There have been indications for some time that Turkey is trying to extend its grip to EU countries, given that extradition pleas fall on deaf ears there. Last year, Enes Kanter, a Turkish player with the NBA’s Oklahoma City Thunder in the United States and a known Erdogan critic, had his passport revoked during a visit to Romania. Kanter was able to return to the United States after the NBA and the US State Department intervened. The athlete said his political views about Erdogan, whom he called the Hitler of our century,” were reasons his passport was cancelled.

Also last year, Turkey asked Spain to extradite Dogan Akhanli, a German writer of Turkish descent, in what Akhanli called a manhunt” by Ankara. He returned to Germany from Spain after several months. In another case that raised eyebrows in Europe, prosecutors in Switzerland said in March they were investigating whether Turkish diplomats planned to drug and kidnap a Swiss-Turkish businessman as part of the crackdown after the coup attempt.

The Kosovo abductions were executed without the knowledge of Kosovar Prime Minister Ramush Haradinaj, who fired his interior minister and intelligence chief after the incident. One cannot just snatch people from Kosovo,” Haradinaj told the Voice of America’s Albanian service. This was a sort of a theft of people from Kosovo.”

Erdogan said Haradinaj would pay” for his response to the MIT operation. Unlike Haradinaj, Kosovar President Hashim Thaci appeared to defend the renditions, saying the Gulen supporters were suspected of crimes.

The incident could have repercussions for relations of both Kosovo and Turkey with the European Union. Both countries want to join the bloc but face resistance.

The arrest and subsequent deportation of six Turkish nationals legally residing in Kosovo raise questions about the respect of the due process of law,” said Maja Kocijancic, spokeswoman for EU foreign affairs and security policy. The rule of law is a fundamental principle of the European Union.”
Source: Al-Arab, by Thomas Seibert, April 08, 2018
Description of source: English edition of an Arabic-language newspaper, covering Arab affairs, features, culture, business and entertainment. Country of origin: United Kingdom
© 2018, Al-Arab, All rights Reserved.

Kosovo PM to Turkey’s Erdogan: ‘We Mind Our Own Affairs’

April 02, 2018 – Kosovo’s prime minister on Monday pushed back against threats made by Turkey’s president over a probe into the arrest and deportation of six Turkish citizens with ties to schools linked to the Fethullah Gulen movement, which Ankara blames for a failed 2016 coup.

It was on Saturday when Turkish President Recep Tayyip Erdogan said Kosovo Prime Minister Ramush Haradinaj would “pay” for dismissing his interior minister and intelligence chief for deporting the six from Kosovo without his permission.

“Since when have you started to defend those who attempted a coup against Turkey?” Erdogan asked, noting Turkey was the second country in the world to recognize Kosovo after the United States. “How can you [defend] these people who attempted a coup against Kosovo’s brother country – Turkey? You will answer for this!”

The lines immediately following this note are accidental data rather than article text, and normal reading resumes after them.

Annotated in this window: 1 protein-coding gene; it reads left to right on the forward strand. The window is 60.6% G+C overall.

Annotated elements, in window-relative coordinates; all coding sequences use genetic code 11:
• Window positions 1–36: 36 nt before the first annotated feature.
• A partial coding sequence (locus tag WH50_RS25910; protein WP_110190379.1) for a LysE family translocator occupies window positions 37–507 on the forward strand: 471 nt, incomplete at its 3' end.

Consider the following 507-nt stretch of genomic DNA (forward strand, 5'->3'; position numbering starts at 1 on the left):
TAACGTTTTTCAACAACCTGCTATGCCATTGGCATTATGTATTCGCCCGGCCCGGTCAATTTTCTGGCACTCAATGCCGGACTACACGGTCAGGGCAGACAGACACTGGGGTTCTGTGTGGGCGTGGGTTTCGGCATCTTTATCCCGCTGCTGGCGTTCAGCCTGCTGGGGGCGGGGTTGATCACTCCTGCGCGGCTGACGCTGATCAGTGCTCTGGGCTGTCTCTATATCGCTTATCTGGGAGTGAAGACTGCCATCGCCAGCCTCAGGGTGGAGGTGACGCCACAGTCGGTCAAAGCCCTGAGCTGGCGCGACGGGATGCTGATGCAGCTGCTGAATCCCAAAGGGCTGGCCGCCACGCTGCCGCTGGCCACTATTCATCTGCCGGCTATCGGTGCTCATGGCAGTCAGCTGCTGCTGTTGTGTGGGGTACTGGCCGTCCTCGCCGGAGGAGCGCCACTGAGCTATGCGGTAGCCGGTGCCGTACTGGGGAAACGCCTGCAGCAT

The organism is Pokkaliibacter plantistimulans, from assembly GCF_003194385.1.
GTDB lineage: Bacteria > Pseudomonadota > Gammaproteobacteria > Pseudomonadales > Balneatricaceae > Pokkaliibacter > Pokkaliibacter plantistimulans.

Haradinaj, who said he was not informed about the operation, fired the two officials after a brief investigation “of all [state] structures that were involved” in the arrests, arguing that the deportations constituted a “violation of the decisionmaking hierarchy.”

On Monday, while addressing an event marking the 550th anniversary of the death of the Albanian national hero, George Kastrioti – who for 25 years fought against the Ottoman invasion – Haradinaj rejected Erdogan’s demands.

“Kosovo and I have not intervened in Turkey’s internal affairs, either in the past or today or in the future,” he said. “Meanwhile, other people cannot on behalf of Kosovo take care of our own affairs at home. Let this be known to all.”

Kosovo President Hashim Thaci last week said he was “disillusioned how [Kosovo’s] relevant institutions” had failed to protect foreign citizens working in Kosovo, adding that he, too, had learned about it only after the arrest.

Kosovo’s foreign ministry strongly denounced the action, saying that “the arrest and deportation of the Turkish citizens with a regular residence permit is in direct contradiction to international norms.”

Turkey has been a principal backer of Kosovo, which declared independence in 2008. Turkish firms run the tiny Balkan country’s sole airport and electricity network and are building two highways worth around $2 billion.

Ankara accuses Gulen, a Muslim cleric based in the United States, of masterminding a July 15, 2016, coup attempt and has declared his movement a terrorist operation. Gulen denies any link to the attempted coup.
Source: by Leonat Shehu, Voice of America Press Releases and Documents, April 02, 2018
Description of source: A collection of various news articles, press releases and documents from Voice of America. Country of origin: United States
© 2018 Federal Information & News Dispatch, Inc.